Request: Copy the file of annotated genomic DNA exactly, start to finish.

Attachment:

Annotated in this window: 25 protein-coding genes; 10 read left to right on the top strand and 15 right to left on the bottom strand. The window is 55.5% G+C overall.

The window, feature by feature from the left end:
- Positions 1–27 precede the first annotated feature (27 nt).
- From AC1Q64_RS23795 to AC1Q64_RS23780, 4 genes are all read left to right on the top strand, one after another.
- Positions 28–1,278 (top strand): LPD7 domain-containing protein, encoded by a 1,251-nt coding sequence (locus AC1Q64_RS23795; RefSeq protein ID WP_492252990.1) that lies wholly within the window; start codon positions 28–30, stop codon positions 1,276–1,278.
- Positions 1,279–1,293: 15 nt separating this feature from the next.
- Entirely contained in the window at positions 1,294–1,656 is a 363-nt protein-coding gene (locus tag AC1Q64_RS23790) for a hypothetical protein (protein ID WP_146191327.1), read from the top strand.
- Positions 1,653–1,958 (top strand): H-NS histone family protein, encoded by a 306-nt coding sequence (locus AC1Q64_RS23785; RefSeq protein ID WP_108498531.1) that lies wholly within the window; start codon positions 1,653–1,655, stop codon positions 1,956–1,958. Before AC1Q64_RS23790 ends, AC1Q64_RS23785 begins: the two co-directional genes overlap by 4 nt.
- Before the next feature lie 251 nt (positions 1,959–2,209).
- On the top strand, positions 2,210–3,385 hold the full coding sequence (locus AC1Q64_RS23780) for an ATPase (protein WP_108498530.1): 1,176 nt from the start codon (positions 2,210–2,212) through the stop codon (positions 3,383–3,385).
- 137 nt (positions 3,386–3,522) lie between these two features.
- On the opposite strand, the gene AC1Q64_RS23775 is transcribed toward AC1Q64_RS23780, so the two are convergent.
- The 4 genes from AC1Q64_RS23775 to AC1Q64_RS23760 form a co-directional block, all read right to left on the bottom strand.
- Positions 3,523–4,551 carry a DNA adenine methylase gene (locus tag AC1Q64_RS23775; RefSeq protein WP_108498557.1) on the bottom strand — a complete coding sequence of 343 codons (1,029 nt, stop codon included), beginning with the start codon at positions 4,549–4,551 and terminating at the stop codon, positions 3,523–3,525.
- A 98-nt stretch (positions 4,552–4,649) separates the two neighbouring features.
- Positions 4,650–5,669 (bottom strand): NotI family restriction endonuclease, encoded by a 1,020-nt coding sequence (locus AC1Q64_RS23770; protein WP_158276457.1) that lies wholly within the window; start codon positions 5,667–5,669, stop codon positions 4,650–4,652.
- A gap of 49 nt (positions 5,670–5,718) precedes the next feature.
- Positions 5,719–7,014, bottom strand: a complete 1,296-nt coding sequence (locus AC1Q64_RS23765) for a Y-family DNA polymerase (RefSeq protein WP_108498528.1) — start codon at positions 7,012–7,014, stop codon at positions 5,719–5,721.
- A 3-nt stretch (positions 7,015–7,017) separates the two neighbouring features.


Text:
Annotated in this window: 25 protein-coding genes; 10 read left to right on the top strand and 15 right to left on the bottom strand. The window is 55.5% G+C overall.

The window, feature by feature from the left end:
- Positions 1–27 precede the first annotated feature (27 nt).
- From AC1Q64_RS23795 to AC1Q64_RS23780, 4 genes are all read left to right on the top strand, one after another.
- Positions 28–1,278 (top strand): LPD7 domain-containing protein, encoded by a 1,251-nt coding sequence (locus AC1Q64_RS23795; RefSeq protein ID WP_492252990.1) that lies wholly within the window; start codon positions 28–30, stop codon positions 1,276–1,278.
- Positions 1,279–1,293: 15 nt separating this feature from the next.
- Entirely contained in the window at positions 1,294–1,656 is a 363-nt protein-coding gene (locus tag AC1Q64_RS23790) for a hypothetical protein (protein ID WP_146191327.1), read from the top strand.
- Positions 1,653–1,958 (top strand): H-NS histone family protein, encoded by a 306-nt coding sequence (locus AC1Q64_RS23785; RefSeq protein ID WP_108498531.1) that lies wholly within the window; start codon positions 1,653–1,655, stop codon positions 1,956–1,958. Before AC1Q64_RS23790 ends, AC1Q64_RS23785 begins: the two co-directional genes overlap by 4 nt.
- Before the next feature lie 251 nt (positions 1,959–2,209).
- On the top strand, positions 2,210–3,385 hold the full coding sequence (locus AC1Q64_RS23780) for an ATPase (protein WP_108498530.1): 1,176 nt from the start codon (positions 2,210–2,212) through the stop codon (positions 3,383–3,385).
- 137 nt (positions 3,386–3,522) lie between these two features.
- On the opposite strand, the gene AC1Q64_RS23775 is transcribed toward AC1Q64_RS23780, so the two are convergent.
- The 4 genes from AC1Q64_RS23775 to AC1Q64_RS23760 form a co-directional block, all read right to left on the bottom strand.
- Positions 3,523–4,551 carry a DNA adenine methylase gene (locus tag AC1Q64_RS23775; RefSeq protein WP_108498557.1) on the bottom strand — a complete coding sequence of 343 codons (1,029 nt, stop codon included), beginning with the start codon at positions 4,549–4,551 and terminating at the stop codon, positions 3,523–3,525.
- A 98-nt stretch (positions 4,552–4,649) separates the two neighbouring features.
- Positions 4,650–5,669 (bottom strand): NotI family restriction endonuclease, encoded by a 1,020-nt coding sequence (locus AC1Q64_RS23770; protein WP_158276457.1) that lies wholly within the window; start codon positions 5,667–5,669, stop codon positions 4,650–4,652.
- A gap of 49 nt (positions 5,670–5,718) precedes the next feature.
- Positions 5,719–7,014, bottom strand: a complete 1,296-nt coding sequence (locus AC1Q64_RS23765) for a Y-family DNA polymerase (RefSeq protein WP_108498528.1) — start codon at positions 7,012–7,014, stop codon at positions 5,719–5,721.
- A 3-nt stretch (positions 7,015–7,017) separates the two neighbouring features.